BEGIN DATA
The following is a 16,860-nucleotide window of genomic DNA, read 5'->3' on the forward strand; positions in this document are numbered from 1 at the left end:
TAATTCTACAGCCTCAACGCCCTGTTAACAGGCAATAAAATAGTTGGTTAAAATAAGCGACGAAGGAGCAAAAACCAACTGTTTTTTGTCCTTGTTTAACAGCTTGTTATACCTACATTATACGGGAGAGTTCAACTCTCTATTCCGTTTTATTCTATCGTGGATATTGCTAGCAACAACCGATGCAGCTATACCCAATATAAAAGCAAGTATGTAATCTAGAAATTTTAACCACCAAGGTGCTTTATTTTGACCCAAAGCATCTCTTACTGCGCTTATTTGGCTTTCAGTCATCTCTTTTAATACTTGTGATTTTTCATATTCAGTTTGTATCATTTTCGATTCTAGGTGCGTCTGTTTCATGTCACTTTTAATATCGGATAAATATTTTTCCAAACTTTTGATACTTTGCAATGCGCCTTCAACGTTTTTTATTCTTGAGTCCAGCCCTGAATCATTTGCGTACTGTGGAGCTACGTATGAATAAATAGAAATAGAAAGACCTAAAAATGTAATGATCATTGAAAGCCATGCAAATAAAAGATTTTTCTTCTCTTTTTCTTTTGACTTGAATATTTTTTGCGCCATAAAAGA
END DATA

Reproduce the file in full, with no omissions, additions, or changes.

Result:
The following is a 16,860-nucleotide window of genomic DNA, read 5'->3' on the forward strand; positions in this document are numbered from 1 at the left end:
TAATTCTACAGCCTCAACGCCCTGTTAACAGGCAATAAAATAGTTGGTTAAAATAAGCGACGAAGGAGCAAAAACCAACTGTTTTTTGTCCTTGTTTAACAGCTTGTTATACCTACATTATACGGGAGAGTTCAACTCTCTATTCCGTTTTATTCTATCGTGGATATTGCTAGCAACAACCGATGCAGCTATACCCAATATAAAAGCAAGTATGTAATCTAGAAATTTTAACCACCAAGGTGCTTTATTTTGACCCAAAGCATCTCTTACTGCGCTTATTTGGCTTTCAGTCATCTCTTTTAATACTTGTGATTTTTCATATTCAGTTTGTATCATTTTCGATTCTAGGTGCGTCTGTTTCATGTCACTTTTAATATCGGATAAATATTTTTCCAAACTTTTGATACTTTGCAATGCGCCTTCAACGTTTTTTATTCTTGAGTCCAGCCCTGAATCATTTGCGTACTGTGGAGCTACGTATGAATAAATAGAAATAGAAAGACCTAAAAATGTAATGATCATTGAAAGCCATGCAAATAAAAGATTTTTCTTCTCTTTTTCTTTTGACTTGAATATTTTTTGCGCCATAAAAGA